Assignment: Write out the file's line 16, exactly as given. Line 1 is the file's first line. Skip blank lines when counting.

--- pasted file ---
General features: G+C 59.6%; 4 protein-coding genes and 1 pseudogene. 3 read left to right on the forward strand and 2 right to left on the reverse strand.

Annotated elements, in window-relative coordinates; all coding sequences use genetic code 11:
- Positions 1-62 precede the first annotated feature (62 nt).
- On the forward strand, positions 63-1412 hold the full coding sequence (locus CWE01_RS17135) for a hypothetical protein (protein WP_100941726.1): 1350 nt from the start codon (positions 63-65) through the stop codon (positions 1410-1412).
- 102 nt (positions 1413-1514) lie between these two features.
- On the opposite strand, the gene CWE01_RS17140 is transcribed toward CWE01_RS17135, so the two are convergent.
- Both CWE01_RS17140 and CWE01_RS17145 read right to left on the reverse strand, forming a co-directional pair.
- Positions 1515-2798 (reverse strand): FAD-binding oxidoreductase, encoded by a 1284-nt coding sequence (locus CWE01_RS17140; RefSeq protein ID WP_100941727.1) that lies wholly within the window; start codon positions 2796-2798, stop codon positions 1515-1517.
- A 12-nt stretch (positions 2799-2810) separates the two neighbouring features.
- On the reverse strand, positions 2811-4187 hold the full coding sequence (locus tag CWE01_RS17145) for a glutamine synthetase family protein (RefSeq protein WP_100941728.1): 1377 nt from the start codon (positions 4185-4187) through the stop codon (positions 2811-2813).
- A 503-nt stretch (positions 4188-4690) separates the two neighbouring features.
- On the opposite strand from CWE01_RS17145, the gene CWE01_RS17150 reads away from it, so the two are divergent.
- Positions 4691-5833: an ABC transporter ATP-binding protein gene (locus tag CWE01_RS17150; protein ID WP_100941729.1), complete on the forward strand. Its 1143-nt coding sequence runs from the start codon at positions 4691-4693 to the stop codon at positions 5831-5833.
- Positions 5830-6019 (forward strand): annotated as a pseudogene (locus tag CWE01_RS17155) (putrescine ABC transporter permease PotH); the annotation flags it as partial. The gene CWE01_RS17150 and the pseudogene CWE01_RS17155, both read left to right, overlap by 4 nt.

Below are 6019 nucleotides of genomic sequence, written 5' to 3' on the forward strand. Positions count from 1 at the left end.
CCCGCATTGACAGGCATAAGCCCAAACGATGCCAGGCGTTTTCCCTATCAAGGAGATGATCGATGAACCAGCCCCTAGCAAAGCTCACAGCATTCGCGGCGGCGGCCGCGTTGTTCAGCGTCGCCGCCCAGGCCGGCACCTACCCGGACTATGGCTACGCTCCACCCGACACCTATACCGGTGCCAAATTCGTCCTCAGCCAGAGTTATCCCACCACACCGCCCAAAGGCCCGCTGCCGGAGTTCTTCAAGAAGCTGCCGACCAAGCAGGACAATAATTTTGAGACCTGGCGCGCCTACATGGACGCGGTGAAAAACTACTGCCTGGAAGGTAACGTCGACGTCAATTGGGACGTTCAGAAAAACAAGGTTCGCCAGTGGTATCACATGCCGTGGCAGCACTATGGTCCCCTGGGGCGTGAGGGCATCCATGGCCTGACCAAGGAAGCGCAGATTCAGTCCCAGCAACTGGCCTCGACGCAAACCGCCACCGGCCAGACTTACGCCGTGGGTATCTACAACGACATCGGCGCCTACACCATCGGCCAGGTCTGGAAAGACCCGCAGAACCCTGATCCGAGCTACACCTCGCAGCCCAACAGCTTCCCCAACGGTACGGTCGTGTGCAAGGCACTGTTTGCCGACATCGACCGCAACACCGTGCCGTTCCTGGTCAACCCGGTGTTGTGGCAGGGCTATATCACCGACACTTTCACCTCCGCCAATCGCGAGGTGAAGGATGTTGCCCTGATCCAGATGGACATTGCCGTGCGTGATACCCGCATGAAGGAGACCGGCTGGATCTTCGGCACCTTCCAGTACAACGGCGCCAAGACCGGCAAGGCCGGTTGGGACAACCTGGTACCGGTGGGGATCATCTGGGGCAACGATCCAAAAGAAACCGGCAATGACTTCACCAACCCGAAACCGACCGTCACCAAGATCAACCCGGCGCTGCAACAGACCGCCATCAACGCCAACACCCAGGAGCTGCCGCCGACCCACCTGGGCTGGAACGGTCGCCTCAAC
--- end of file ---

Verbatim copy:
CCCGCATTGACAGGCATAAGCCCAAACGATGCCAGGCGTTTTCCCTATCAAGGAGATGATCGATGAACCAGCCCCTAGCAAAGCTCACAGCATTCGCGGCGGCGGCCGCGTTGTTCAGCGTCGCCGCCCAGGCCGGCACCTACCCGGACTATGGCTACGCTCCACCCGACACCTATACCGGTGCCAAATTCGTCCTCAGCCAGAGTTATCCCACCACACCGCCCAAAGGCCCGCTGCCGGAGTTCTTCAAGAAGCTGCCGACCAAGCAGGACAATAATTTTGAGACCTGGCGCGCCTACATGGACGCGGTGAAAAACTACTGCCTGGAAGGTAACGTCGACGTCAATTGGGACGTTCAGAAAAACAAGGTTCGCCAGTGGTATCACATGCCGTGGCAGCACTATGGTCCCCTGGGGCGTGAGGGCATCCATGGCCTGACCAAGGAAGCGCAGATTCAGTCCCAGCAACTGGCCTCGACGCAAACCGCCACCGGCCAGACTTACGCCGTGGGTATCTACAACGACATCGGCGCCTACACCATCGGCCAGGTCTGGAAAGACCCGCAGAACCCTGATCCGAGCTACACCTCGCAGCCCAACAGCTTCCCCAACGGTACGGTCGTGTGCAAGGCACTGTTTGCCGACATCGACCGCAACACCGTGCCGTTCCTGGTCAACCCGGTGTTGTGGCAGGGCTATATCACCGACACTTTCACCTCCGCCAATCGCGAGGTGAAGGATGTTGCCCTGATCCAGATGGACATTGCCGTGCGTGATACCCGCATGAAGGAGACCGGCTGGATCTTCGGCACCTTCCAGTACAACGGCGCCAAGACCGGCAAGGCCGGTTGGGACAACCTGGTACCGGTGGGGATCATCTGGGGCAACGATCCAAAAGAAACCGGCAATGACTTCACCAACCCGAAACCGACCGTCACCAAGATCAACCCGGCGCTGCAACAGACCGCCATCAACGCCAACACCCAGGAGCTGCCGCCGACCCACCTGGGCTGGAACGGTCGCCTCAAC